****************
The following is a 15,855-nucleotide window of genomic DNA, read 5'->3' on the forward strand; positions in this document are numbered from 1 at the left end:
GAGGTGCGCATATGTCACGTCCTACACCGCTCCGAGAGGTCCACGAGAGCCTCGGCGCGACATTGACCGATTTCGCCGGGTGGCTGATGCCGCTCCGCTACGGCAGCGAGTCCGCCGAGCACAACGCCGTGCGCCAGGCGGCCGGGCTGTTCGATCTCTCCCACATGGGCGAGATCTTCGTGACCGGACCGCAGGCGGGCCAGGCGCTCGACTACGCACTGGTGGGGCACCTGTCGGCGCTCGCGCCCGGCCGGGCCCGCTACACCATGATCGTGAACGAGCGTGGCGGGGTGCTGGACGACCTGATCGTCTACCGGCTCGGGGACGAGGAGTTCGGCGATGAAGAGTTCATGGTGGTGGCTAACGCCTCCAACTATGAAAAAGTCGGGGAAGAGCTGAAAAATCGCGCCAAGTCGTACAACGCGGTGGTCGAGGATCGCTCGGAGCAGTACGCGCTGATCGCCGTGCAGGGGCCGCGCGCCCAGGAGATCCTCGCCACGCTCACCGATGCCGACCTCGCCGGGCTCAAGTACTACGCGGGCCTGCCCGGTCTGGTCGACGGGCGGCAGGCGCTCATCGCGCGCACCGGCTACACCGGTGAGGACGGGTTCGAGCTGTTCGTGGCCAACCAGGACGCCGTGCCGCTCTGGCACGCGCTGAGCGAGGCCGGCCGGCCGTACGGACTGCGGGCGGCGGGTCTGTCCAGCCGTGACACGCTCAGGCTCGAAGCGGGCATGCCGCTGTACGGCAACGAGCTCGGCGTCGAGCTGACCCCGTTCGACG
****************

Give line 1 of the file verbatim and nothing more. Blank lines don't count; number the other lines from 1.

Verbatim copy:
The following is a 15,855-nucleotide window of genomic DNA, read 5'->3' on the forward strand; positions in this document are numbered from 1 at the left end: